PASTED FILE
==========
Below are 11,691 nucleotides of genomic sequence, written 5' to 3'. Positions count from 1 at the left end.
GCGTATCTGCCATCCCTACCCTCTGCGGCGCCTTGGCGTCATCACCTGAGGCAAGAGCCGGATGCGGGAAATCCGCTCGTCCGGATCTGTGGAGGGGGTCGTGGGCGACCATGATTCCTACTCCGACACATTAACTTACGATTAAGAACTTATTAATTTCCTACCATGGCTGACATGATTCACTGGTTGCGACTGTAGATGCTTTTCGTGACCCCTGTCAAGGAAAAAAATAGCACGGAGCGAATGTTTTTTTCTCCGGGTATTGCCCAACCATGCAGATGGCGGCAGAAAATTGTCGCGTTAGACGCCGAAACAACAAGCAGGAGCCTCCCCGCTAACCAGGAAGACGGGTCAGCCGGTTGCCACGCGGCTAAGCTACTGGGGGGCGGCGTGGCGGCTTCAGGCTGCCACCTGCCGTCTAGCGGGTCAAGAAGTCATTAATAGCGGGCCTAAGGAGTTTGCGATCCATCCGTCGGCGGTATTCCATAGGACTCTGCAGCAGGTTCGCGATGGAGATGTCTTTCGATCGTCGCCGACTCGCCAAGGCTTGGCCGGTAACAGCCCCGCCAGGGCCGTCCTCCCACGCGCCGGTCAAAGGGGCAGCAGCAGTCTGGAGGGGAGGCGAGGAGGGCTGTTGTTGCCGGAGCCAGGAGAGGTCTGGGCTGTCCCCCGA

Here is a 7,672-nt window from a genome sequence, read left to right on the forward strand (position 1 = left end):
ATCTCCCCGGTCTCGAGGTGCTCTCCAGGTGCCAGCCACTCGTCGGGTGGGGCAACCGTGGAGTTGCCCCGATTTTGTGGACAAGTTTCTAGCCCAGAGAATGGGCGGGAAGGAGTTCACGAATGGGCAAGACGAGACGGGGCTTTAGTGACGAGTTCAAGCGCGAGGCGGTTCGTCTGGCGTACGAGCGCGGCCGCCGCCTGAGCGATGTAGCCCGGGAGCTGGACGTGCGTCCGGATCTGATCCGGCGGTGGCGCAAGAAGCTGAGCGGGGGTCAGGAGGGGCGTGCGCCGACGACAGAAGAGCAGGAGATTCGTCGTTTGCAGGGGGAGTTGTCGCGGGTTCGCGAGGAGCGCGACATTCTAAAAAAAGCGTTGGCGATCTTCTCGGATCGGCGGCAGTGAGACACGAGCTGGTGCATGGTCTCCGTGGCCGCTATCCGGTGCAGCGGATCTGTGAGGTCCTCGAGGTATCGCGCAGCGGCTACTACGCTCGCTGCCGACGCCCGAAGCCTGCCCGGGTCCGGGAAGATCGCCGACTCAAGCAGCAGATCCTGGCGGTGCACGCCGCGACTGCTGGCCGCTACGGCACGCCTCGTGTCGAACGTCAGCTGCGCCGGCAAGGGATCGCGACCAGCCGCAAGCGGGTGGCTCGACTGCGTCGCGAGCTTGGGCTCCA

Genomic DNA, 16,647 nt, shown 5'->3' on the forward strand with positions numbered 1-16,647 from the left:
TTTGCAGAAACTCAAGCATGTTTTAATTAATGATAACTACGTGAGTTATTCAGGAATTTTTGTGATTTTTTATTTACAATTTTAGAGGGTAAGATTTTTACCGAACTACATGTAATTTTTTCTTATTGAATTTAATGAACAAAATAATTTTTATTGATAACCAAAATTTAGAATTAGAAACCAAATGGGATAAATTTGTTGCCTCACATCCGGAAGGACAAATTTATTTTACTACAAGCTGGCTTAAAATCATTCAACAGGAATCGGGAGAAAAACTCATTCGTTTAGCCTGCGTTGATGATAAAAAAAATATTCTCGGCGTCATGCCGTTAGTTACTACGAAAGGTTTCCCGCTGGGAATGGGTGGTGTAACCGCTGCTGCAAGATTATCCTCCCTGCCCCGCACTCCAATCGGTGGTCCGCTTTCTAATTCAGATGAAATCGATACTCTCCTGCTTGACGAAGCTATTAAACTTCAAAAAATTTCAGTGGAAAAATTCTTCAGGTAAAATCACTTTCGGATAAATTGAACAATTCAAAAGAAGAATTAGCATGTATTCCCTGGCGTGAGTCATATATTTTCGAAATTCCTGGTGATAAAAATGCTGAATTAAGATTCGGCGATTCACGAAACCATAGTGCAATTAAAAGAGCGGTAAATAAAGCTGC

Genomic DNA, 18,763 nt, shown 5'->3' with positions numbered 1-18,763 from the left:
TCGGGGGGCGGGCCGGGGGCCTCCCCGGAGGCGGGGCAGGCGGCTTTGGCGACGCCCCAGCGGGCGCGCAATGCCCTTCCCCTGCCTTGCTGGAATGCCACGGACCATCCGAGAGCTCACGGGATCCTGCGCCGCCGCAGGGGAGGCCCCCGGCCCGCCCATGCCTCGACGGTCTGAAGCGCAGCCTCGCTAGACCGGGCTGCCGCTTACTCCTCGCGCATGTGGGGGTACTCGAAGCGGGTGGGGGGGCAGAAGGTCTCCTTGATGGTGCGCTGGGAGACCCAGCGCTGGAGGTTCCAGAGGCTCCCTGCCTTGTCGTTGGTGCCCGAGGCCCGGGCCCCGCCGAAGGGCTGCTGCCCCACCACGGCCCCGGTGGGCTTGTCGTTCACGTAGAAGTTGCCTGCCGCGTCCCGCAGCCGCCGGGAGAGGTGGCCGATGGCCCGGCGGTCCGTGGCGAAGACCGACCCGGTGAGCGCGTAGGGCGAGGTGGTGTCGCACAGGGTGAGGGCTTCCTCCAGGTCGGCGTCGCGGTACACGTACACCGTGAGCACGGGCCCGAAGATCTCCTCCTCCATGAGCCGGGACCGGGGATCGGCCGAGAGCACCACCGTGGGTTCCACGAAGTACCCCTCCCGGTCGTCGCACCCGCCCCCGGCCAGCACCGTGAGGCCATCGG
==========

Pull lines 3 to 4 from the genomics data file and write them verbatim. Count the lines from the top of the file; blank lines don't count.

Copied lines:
Here is a 7,672-nt window from a genome sequence, read left to right on the forward strand (position 1 = left end):
ATCTCCCCGGTCTCGAGGTGCTCTCCAGGTGCCAGCCACTCGTCGGGTGGGGCAACCGTGGAGTTGCCCCGATTTTGTGGACAAGTTTCTAGCCCAGAGAATGGGCGGGAAGGAGTTCACGAATGGGCAAGACGAGACGGGGCTTTAGTGACGAGTTCAAGCGCGAGGCGGTTCGTCTGGCGTACGAGCGCGGCCGCCGCCTGAGCGATGTAGCCCGGGAGCTGGACGTGCGTCCGGATCTGATCCGGCGGTGGCGCAAGAAGCTGAGCGGGGGTCAGGAGGGGCGTGCGCCGACGACAGAAGAGCAGGAGATTCGTCGTTTGCAGGGGGAGTTGTCGCGGGTTCGCGAGGAGCGCGACATTCTAAAAAAAGCGTTGGCGATCTTCTCGGATCGGCGGCAGTGAGACACGAGCTGGTGCATGGTCTCCGTGGCCGCTATCCGGTGCAGCGGATCTGTGAGGTCCTCGAGGTATCGCGCAGCGGCTACTACGCTCGCTGCCGACGCCCGAAGCCTGCCCGGGTCCGGGAAGATCGCCGACTCAAGCAGCAGATCCTGGCGGTGCACGCCGCGACTGCTGGCCGCTACGGCACGCCTCGTGTCGAACGTCAGCTGCGCCGGCAAGGGATCGCGACCAGCCGCAAGCGGGTGGCTCGACTGCGTCGCGAGCTTGGGCTCCA